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<!--QuoteBegin-Mudy+Jan 28 2007, 01:33 AM-->QUOTE(Mudy @ Jan 28 2007, 01:33 AM)<!--QuoteEBegin--><!--QuoteBegin--><div class='quotetop'>QUOTE<!--QuoteEBegin--><b>This time, it's not short circuit: Pak </b>
Pioneer.com


Friday's attempt by an Islamist to bomb the Marriott in Islamabad hours before the Republic Day reception hosted by India's High Commissioner Satyabrata Pal would probably also have been played down as another "short-circuit".

Unfortunately for the Pakistani Intelligence, camerapersons captured remains of the suicide bomber plastered on a hotel wall before the cops sealed the area and beat up mediapersons trying to enter the premises.

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[right][snapback]63644[/snapback][/right]
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Butt Butt..this was a short-circuit onlee..that "suicide bomber" was the electrician who had come to lengthen the circuit. Unfortunately, he could not do it in time, so the circuit remained short, and the honourable electrician got sent to his 72 livewire jalebis in e-jannat.

[center]<img src='http://www.nation.com.pk/daily/jan-2007/28/image/max.jpg' border='0' alt='user posted image' />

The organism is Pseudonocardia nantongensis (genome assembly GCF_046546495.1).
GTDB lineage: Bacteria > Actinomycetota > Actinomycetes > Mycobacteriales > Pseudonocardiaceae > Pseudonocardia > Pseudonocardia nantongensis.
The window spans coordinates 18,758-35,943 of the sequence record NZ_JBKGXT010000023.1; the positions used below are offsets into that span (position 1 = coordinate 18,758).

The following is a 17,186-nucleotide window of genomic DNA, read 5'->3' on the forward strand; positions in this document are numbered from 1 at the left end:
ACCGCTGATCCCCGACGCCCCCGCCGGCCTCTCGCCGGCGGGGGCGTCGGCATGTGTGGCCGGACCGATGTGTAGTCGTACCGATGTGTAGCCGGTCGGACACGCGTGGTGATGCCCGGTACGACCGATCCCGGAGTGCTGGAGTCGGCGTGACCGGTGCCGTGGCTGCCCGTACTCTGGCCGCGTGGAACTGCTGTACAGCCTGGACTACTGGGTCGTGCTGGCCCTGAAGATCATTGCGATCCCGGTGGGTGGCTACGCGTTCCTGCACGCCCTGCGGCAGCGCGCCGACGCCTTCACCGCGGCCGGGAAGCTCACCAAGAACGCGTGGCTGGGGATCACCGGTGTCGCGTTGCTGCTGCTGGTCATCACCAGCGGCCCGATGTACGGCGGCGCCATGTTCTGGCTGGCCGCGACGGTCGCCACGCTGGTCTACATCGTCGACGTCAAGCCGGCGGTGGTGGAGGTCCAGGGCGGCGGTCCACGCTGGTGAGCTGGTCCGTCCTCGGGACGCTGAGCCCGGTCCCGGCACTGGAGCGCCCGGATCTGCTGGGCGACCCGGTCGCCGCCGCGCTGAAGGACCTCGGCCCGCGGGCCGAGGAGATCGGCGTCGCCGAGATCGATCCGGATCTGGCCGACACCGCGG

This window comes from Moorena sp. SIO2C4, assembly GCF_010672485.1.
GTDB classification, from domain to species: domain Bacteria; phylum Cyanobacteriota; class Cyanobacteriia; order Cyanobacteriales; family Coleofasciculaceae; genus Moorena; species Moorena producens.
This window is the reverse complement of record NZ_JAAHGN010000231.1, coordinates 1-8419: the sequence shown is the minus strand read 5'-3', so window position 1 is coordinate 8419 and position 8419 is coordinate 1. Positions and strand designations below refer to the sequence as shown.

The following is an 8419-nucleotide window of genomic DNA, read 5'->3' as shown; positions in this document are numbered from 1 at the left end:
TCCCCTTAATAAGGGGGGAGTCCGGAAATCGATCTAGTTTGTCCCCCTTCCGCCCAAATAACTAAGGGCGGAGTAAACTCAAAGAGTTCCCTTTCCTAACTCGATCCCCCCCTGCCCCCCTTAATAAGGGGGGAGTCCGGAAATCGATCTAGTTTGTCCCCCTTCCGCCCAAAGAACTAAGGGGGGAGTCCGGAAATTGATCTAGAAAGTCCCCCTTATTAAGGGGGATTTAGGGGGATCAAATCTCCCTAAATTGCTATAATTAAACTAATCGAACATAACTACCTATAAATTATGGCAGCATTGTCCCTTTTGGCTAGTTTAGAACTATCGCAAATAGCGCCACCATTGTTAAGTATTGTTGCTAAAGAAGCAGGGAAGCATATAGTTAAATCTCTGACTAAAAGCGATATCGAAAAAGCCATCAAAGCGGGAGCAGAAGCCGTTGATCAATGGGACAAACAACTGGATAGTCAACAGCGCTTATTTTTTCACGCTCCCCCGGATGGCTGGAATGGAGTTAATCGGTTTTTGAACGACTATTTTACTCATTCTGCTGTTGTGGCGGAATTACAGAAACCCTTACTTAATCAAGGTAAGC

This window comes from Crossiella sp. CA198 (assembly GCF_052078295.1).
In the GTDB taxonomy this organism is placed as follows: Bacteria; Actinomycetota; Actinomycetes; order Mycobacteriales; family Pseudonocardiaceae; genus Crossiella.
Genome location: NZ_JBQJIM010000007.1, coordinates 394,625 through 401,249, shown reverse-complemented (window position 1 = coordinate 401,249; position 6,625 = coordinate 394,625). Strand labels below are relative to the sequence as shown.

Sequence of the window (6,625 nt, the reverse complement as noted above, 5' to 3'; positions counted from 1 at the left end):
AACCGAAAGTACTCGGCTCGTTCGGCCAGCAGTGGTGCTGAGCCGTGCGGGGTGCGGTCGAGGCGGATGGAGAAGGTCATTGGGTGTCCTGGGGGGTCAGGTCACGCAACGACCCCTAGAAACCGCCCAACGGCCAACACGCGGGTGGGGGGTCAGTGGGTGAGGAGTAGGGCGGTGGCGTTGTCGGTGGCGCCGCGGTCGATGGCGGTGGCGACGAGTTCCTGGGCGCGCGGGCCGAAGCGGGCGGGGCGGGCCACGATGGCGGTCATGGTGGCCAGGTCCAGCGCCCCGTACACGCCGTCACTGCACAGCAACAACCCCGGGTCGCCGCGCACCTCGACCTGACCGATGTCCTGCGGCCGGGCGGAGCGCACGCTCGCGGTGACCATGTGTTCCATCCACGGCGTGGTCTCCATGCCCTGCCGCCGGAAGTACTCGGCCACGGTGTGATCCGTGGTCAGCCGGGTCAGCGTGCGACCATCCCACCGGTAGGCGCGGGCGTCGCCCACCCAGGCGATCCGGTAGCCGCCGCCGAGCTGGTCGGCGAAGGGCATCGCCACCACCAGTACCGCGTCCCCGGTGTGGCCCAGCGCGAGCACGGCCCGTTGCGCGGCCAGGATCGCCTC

<b><span style='font-size:14pt;line-height:100%'>HE HAS CONFESSED SIR, HE IS A GOAT</span></b>[/center]

Cheers <!--emo&:beer--><img src='style_emoticons/<#EMO_DIR#>/cheers.gif' border='0' style='vertical-align:middle' alt='cheers.gif' /><!--endemo-->

[center]<b><span style='font-size:21pt;line-height:100%'>Kashmir will be settled by March 2008, says Rao</span></b> <!--emo&Confusedtupid--><img src='style_emoticons/<#EMO_DIR#>/pakee.gif' border='0' style='vertical-align:middle' alt='pakee.gif' /><!--endemo--> [/center]

<!--QuoteBegin-->QUOTE<!--QuoteEBegin--><b>LAHORE - Defence Minister and Chairman Pakistan Peoples Party (Patriots) Rao Sikander Iqbal has predicted that the Kashmir issue will be resolved by February or March next year, if not by the end of this year as being pronounced by certain quarters.</b>

He was speaking at The Nation Forum here on Saturday. On this occasion, Tehsil Nazim Rao Jameel was also present. Later, Rao Sikander also called on the Editor-in-Chief Daily The Nation Majid Nizami.

Rao Sikander said whatsoever All-Parties Hurriyat Conference leaders, that is, the Kashmiri leaders were doing was with the involvement of the Pakistani government. <b>“We should not be hopeless about the situation as the present run of activities will bear positive results, and Kashmir will be liberated by February or March 2008, if not by December this year,”</b> he added.

He maintained that the credit must be given to Pervez Musharraf for his efforts in maintaining peace in the region. “One-man’s efforts could not do the required as India is not responding positively. If the situation has to be changed, then India must come up with some positives,” he said.
.
.
.